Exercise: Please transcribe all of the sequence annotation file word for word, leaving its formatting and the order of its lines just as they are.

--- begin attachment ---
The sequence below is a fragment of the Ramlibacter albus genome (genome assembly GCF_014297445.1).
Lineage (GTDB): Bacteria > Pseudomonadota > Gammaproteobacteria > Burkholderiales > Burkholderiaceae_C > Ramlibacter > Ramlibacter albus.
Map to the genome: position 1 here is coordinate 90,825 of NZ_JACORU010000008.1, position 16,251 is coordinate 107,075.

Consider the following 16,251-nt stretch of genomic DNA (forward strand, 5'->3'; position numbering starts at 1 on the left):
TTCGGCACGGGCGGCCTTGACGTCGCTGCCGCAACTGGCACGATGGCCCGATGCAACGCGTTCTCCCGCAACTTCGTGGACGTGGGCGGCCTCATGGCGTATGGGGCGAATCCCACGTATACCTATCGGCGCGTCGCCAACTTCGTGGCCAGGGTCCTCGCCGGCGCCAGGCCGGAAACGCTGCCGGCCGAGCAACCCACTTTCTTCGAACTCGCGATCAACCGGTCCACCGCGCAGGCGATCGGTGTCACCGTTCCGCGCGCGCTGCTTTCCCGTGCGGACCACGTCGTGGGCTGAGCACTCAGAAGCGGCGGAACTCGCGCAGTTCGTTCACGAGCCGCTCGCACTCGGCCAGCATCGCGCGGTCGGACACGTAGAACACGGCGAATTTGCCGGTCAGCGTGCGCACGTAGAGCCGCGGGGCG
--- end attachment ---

The sequence below is a fragment of the Ramlibacter albus genome (genome assembly GCF_014297445.1).
Lineage (GTDB): Bacteria > Pseudomonadota > Gammaproteobacteria > Burkholderiales > Burkholderiaceae_C > Ramlibacter > Ramlibacter albus.
Map to the genome: position 1 here is coordinate 90,825 of NZ_JACORU010000008.1, position 16,251 is coordinate 107,075.

Consider the following 16,251-nt stretch of genomic DNA (forward strand, 5'->3'; position numbering starts at 1 on the left):
TTCGGCACGGGCGGCCTTGACGTCGCTGCCGCAACTGGCACGATGGCCCGATGCAACGCGTTCTCCCGCAACTTCGTGGACGTGGGCGGCCTCATGGCGTATGGGGCGAATCCCACGTATACCTATCGGCGCGTCGCCAACTTCGTGGCCAGGGTCCTCGCCGGCGCCAGGCCGGAAACGCTGCCGGCCGAGCAACCCACTTTCTTCGAACTCGCGATCAACCGGTCCACCGCGCAGGCGATCGGTGTCACCGTTCCGCGCGCGCTGCTTTCCCGTGCGGACCACGTCGTGGGCTGAGCACTCAGAAGCGGCGGAACTCGCGCAGTTCGTTCACGAGCCGCTCGCACTCGGCCAGCATCGCGCGGTCGGACACGTAGAACACGGCGAATTTGCCGGTCAGCGTGCGCACGTAGAGCCGCGGGGCG